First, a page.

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Management challenges in Internet times

Opinion
Feb 27, 20064 mins
Data Center

* Managing users' expectations of the Internet

Times have changed since I obtained my first ISP account in the early 1990s and was so excited to do e-mail. Since then, the Internet has become so integral to every part of our lives. My four year-old regularly wants to search the Internet for trains, space and information about other countries. Our company is now offering podcasts. Educational institutions are rapidly adopting the Phoenix University model of delivering curriculum in an online format. All of this has to come with us wherever we choose to go. For some, that simply means our home offices, but others need to have access on the train, at the airport, or in the school gymnasium.

Something we are very good at in high-tech is nomenclature. We have an acronym for just about everything and changes in the Internet are no different. It’s not clear that we have a winner as of yet. However, the Web 2.0 initiative is certainly gaining some momentum. Web 2.0 essentially includes technologies and concepts that support our current needs – not to mention expectations – for the Internet.

To be clear, this can include all kinds of things like Weblogs and wikis, podcasts and Web services, Web APIs and Asynchronous Java Script + XML (AJAX). This list of course is not complete, but rather meant to give a sense for the dynamic.

Because we’re moving around these days and wanting more, this has created a management need that is most certainly evolved if not entirely different. The Internet is much more like telephone service than traditional technology. Support for the Internet as it now exists relies on a number of different factors including:

* User satisfaction: this requires the highest level of sensitivity to the user’s perception. Are users satisfied with the results they are getting? Response time, availability, and accurate, fresh content.

* Broadband: while there are some pockets that remain limited by dial-up access, the vast majority enjoy the luxury of broadband Internet pipes availing them to rich, multi-media content.

* Content and application flexibility: this subject could warrant a series of articles. The point here is that applications and Web services are being designed for the Web. Static pages are moving into history and dynamic content and vertical services that run over the Internet are taking over.

* Convergence: VoIP is beginning to make its way into the mainstream.

* Mobility: Wireless technologies not only for voice, but also for an increasing number of diverse applications.

The list could go on, but these are the key variables that management technologies must now address. In a way, it makes me think of service-level management because solid management solutions will need to account for this vast array of infrastructure and be agile enough to understand the impact of any given aspect. Management must take the customer or user into consideration first and foremost. It is just too easy to move on to a similar Web site or provider -not to mention how quick it is to do so. Therefore, management technologies for the Internet are going to require emphasis on how the service is performing, what the user thinks about it, and a correlated view of technology components.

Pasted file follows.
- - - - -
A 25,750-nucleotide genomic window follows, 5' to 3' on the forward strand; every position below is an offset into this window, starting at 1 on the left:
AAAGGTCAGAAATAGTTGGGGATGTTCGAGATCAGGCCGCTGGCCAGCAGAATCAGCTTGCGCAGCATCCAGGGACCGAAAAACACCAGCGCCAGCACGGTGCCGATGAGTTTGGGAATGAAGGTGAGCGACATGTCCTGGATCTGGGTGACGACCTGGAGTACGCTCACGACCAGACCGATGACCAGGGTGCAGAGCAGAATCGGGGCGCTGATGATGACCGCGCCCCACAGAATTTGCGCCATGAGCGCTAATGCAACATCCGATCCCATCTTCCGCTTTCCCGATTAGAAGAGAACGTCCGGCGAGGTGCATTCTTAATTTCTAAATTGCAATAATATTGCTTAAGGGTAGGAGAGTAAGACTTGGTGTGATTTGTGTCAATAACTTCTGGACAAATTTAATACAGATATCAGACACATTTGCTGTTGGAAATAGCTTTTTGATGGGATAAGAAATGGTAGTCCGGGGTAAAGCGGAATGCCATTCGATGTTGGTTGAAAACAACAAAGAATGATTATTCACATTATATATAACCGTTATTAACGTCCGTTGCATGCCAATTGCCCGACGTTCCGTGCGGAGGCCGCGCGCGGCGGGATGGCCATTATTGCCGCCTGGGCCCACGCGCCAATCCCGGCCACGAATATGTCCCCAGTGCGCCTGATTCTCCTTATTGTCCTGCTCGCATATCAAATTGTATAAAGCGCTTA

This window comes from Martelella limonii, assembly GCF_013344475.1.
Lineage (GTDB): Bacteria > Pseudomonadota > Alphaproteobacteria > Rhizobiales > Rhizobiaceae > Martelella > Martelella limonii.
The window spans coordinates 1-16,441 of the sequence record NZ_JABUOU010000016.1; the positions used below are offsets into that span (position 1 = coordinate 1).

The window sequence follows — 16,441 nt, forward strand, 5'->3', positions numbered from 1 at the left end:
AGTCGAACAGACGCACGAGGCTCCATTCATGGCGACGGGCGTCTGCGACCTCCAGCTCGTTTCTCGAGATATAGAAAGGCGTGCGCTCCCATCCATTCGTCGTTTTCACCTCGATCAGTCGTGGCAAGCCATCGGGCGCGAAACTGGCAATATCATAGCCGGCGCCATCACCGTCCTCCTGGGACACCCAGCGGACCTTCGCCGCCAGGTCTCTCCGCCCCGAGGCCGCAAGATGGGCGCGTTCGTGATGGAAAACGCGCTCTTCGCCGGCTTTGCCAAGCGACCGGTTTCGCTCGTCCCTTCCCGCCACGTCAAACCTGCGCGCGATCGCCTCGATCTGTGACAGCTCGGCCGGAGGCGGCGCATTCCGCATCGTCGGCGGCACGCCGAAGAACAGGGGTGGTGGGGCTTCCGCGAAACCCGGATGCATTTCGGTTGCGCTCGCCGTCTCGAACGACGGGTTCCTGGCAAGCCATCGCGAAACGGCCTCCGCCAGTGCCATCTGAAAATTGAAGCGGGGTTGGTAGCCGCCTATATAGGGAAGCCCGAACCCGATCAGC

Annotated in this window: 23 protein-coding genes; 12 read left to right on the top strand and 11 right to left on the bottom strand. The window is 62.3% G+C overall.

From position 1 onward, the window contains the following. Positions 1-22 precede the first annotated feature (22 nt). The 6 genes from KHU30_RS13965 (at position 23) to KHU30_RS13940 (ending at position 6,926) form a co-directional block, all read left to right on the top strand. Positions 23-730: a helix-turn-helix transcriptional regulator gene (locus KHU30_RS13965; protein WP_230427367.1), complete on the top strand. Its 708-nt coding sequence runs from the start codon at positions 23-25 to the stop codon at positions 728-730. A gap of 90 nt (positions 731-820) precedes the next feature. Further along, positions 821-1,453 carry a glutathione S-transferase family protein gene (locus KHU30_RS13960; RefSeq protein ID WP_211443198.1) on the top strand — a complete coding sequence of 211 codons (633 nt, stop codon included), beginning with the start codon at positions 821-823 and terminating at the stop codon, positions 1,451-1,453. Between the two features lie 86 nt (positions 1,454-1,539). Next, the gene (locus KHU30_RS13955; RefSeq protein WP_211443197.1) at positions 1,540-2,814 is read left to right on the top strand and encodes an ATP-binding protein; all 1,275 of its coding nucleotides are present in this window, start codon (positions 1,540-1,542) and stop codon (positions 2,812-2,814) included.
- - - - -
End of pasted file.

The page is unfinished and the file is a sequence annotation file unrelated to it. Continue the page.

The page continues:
There are solutions that are addressing these needs. Keynote is one example of a company that deals with the varying dynamics of today’s Internet. It takes a software-as-a-service (SaaS) approach with a variety of means for measuring user satisfaction. The misperception about Keynote is that it focuses on Web application performance and while this is one aspect of what it does, the company has recently announced capabilities in wireless management, VoIP management, and industry benchmarking that is not easily matched in the industry. Benchmarking is used to gather competitive information related to performance and user experience – an area that is invaluable from a business strategy standpoint.

Innumerable management solutions exist to address Internet performance. Examples of management technology in this space include companies such as Coradiant, Mercury, Amberpoint and Tealeaf, all of which offer performance management of Web applications and services.

IBM, with its acquisition of Micromuse, has the breadth to cover wireless and VoIP, along with Web applications and services. In fact, all of the large management providers – CA, HP and BMC – have capabilities to address Web performance to varying degrees. It is the ability to baseline actual site performance against competitors and the ability to offer user experiences, help Keynote stand out. If you have your own solution to this challenge, please let me know. We’d love to hear your feedback as always.